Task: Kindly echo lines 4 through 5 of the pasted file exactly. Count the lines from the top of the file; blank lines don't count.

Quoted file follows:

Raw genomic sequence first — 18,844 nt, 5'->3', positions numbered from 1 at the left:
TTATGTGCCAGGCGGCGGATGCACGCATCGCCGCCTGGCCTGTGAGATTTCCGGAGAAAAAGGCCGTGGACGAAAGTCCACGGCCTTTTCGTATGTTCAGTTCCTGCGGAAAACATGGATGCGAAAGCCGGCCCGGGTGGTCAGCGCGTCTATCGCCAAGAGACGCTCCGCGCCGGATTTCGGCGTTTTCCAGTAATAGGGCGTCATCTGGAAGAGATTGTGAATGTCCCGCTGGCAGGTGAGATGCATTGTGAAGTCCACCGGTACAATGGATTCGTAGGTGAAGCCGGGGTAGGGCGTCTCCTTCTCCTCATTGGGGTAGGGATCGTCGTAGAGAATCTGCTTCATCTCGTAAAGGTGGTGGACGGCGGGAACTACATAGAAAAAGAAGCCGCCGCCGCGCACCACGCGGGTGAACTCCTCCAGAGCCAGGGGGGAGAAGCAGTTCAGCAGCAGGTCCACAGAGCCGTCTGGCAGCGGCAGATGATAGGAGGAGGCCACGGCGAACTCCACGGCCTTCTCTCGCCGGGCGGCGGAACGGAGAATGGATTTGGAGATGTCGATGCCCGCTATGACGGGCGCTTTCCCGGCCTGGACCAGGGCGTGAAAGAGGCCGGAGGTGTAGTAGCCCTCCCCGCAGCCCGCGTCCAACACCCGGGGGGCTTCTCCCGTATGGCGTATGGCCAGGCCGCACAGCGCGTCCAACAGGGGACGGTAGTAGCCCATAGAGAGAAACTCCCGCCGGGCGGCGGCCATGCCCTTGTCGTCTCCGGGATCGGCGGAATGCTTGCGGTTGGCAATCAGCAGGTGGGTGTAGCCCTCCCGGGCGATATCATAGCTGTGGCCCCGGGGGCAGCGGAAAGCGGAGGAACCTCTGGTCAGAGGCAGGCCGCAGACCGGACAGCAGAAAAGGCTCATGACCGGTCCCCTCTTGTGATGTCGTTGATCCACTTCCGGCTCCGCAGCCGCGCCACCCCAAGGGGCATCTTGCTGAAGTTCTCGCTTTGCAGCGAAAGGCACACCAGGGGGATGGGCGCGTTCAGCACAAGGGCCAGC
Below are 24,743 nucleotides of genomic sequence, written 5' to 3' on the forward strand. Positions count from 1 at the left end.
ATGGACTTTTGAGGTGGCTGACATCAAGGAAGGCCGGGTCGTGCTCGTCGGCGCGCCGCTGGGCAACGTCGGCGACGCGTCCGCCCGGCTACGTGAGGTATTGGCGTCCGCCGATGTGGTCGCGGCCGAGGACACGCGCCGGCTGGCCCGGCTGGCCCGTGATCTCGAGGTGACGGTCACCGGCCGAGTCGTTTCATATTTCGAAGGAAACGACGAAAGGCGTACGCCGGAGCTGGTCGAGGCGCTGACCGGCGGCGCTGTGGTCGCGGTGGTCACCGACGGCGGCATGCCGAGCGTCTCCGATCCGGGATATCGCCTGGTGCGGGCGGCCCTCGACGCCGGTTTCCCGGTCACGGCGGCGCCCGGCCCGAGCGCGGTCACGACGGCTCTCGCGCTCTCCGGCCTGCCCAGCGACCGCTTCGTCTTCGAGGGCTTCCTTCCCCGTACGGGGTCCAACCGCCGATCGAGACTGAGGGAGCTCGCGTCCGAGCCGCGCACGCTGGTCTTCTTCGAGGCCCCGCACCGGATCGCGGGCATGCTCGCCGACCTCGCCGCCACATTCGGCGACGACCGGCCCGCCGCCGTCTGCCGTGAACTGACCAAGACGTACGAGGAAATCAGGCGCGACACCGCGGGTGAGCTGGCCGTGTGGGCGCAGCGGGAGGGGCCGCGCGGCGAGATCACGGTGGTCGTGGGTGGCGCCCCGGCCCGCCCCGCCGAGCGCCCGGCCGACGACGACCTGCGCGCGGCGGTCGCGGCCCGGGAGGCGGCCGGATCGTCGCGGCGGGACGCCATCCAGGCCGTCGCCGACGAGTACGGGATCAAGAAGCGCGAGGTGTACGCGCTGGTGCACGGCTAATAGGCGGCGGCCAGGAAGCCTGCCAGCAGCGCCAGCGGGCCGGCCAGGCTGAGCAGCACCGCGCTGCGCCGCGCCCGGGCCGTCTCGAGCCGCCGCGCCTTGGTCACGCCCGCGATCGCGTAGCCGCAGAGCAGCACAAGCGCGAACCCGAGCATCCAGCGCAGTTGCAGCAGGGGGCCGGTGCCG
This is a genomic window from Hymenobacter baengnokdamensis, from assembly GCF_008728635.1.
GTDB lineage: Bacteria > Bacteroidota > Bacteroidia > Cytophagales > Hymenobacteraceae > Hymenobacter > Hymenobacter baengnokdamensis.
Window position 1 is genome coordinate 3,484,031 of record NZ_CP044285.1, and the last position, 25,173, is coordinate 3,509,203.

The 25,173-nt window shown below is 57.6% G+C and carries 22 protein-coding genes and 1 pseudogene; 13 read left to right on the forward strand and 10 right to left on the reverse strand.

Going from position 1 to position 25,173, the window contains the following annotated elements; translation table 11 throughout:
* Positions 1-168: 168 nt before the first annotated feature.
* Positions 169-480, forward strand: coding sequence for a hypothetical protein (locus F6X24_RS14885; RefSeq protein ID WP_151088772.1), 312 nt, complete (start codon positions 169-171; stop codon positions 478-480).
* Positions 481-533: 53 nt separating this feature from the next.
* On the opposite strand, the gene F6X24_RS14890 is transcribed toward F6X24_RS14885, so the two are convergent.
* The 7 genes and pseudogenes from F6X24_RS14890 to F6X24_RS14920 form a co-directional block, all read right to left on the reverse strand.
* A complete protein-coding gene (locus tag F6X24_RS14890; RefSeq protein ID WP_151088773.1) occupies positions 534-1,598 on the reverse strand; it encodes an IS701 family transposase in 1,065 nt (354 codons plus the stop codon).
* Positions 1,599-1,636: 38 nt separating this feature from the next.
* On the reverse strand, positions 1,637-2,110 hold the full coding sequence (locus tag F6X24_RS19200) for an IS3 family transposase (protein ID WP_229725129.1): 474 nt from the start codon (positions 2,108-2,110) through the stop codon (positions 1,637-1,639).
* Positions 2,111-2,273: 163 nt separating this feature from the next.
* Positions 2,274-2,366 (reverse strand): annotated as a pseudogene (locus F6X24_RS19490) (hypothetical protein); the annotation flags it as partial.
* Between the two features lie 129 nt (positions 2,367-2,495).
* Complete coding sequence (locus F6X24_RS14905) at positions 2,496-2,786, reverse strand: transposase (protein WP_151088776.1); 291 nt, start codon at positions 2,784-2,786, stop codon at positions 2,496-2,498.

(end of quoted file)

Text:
ATGGACTTTTGAGGTGGCTGACATCAAGGAAGGCCGGGTCGTGCTCGTCGGCGCGCCGCTGGGCAACGTCGGCGACGCGTCCGCCCGGCTACGTGAGGTATTGGCGTCCGCCGATGTGGTCGCGGCCGAGGACACGCGCCGGCTGGCCCGGCTGGCCCGTGATCTCGAGGTGACGGTCACCGGCCGAGTCGTTTCATATTTCGAAGGAAACGACGAAAGGCGTACGCCGGAGCTGGTCGAGGCGCTGACCGGCGGCGCTGTGGTCGCGGTGGTCACCGACGGCGGCATGCCGAGCGTCTCCGATCCGGGATATCGCCTGGTGCGGGCGGCCCTCGACGCCGGTTTCCCGGTCACGGCGGCGCCCGGCCCGAGCGCGGTCACGACGGCTCTCGCGCTCTCCGGCCTGCCCAGCGACCGCTTCGTCTTCGAGGGCTTCCTTCCCCGTACGGGGTCCAACCGCCGATCGAGACTGAGGGAGCTCGCGTCCGAGCCGCGCACGCTGGTCTTCTTCGAGGCCCCGCACCGGATCGCGGGCATGCTCGCCGACCTCGCCGCCACATTCGGCGACGACCGGCCCGCCGCCGTCTGCCGTGAACTGACCAAGACGTACGAGGAAATCAGGCGCGACACCGCGGGTGAGCTGGCCGTGTGGGCGCAGCGGGAGGGGCCGCGCGGCGAGATCACGGTGGTCGTGGGTGGCGCCCCGGCCCGCCCCGCCGAGCGCCCGGCCGACGACGACCTGCGCGCGGCGGTCGCGGCCCGGGAGGCGGCCGGATCGTCGCGGCGGGACGCCATCCAGGCCGTCGCCGACGAGTACGGGATCAAGAAGCGCGAGGTGTACGCGCTGGTGCACGGCTAATAGGCGGCGGCCAGGAAGCCTGCCAGCAGCGCCAGCGGGCCGGCCAGGCTGAGCAGCACCGCGCTGCGCCGCGCCCGGGCCGTCTCGAGCCGCCGCGCCTTGGTCACGCCCGCGATCGCGTAGCCGCAGAGCAGCACAAGCGCGAACCCGAGCATCCAGCGCAGTTGCAGCAGGGGGCCGGTGCCG
This is a genomic window from Hymenobacter baengnokdamensis, from assembly GCF_008728635.1.